Messages From Myanmar #12
13 March 2016
Hello there… Rodger French here.
Here in Yangon, the pleasant days of “winter” - fine and dry, highs topping out at a frosty 32C (90F) - have given way to the “brutal” season - hazy and dry, highs exceeding 38 C (100F) - which, I have been assured, will get much worse before the monsoon rains arrive in May/June. We are very fortunate, however, in that we (a) have A/C and (b) The Shang keeps a seven-day supply of diesel on hand for the generators that are required daily.
I am still waiting on action concerning my application for a Top Secret Squirrel security clearance so that I might commence gainful employment at American Embassy Rangoon. It’s been almost five months since I applied and, frankly, I am ready to start working again. But, it happens when it happens. Meanwhile, I continue rummaging through piles of sheet music, brushing up on tunes I can actually play and searching for new music to explore.
Speaking of… the Album Release Concert for “Che, Acordeón - Tangos from Buenos Aires” was a great success. Quite a few Embassy folks showed up, along with residents of The Shang and some locals as well. Anne did a great job of catering and a fine time was had by all. We even sold a few CDs.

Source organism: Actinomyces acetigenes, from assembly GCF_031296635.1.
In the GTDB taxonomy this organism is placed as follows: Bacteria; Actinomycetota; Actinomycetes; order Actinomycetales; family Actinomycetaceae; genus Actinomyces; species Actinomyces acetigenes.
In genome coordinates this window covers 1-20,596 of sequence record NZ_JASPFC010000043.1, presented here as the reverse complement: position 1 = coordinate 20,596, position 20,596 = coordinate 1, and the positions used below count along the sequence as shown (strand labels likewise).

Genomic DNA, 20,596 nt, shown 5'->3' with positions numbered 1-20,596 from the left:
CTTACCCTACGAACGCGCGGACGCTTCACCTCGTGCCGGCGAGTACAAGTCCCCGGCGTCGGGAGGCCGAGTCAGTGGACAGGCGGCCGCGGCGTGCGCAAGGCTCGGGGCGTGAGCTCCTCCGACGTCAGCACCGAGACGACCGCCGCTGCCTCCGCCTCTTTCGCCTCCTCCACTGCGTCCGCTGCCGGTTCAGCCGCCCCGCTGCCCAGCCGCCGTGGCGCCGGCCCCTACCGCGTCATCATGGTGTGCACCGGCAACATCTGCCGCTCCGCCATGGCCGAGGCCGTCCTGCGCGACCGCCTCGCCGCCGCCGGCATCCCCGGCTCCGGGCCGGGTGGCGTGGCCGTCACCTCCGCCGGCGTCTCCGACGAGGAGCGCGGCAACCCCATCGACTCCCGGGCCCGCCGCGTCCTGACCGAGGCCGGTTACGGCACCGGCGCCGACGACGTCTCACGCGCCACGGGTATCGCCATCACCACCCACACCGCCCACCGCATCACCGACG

[Music Bidness Sidebar - Just in case you’re wondering, the reviews are in and are very favourable indeed. The album is, of course, available for downloading at cdbaby.]
This past Friday evening, A.J. and I went to a concert by the Orchestra for Myanmar held in the Grand Ballroom of the Strand Hotel. The program featured a small, but very good string orchestra comprised of local players supplemented with a few European musicians, a piano soloist from Taiwan, and a local children’s choir. The Orchestra, now in its second year, is the result of a cooperative effort of several arts, business, and scholarly institutions. Good stuff; more details on Facebook, if you’re interested.
Finally, the big news is that the NLD has picked Htin Kyaw, a confidant of Aung San Suu Kyi, as a candidate to become the new president of Myanmar. Since Daw Suu Kyi is constitutionally prohibited from becoming president (thanks to some truly breathtaking chicanery on the part of the military), it is assumed that she will attempt to rule through U Kyaw, a trusted proxy.
This is undisputedly the will of the people, but it remains to be seen how much resistance the thoroughly discredited, but still powerful military establishment is prepared to employ. The next few months will be critical.
As well as hot.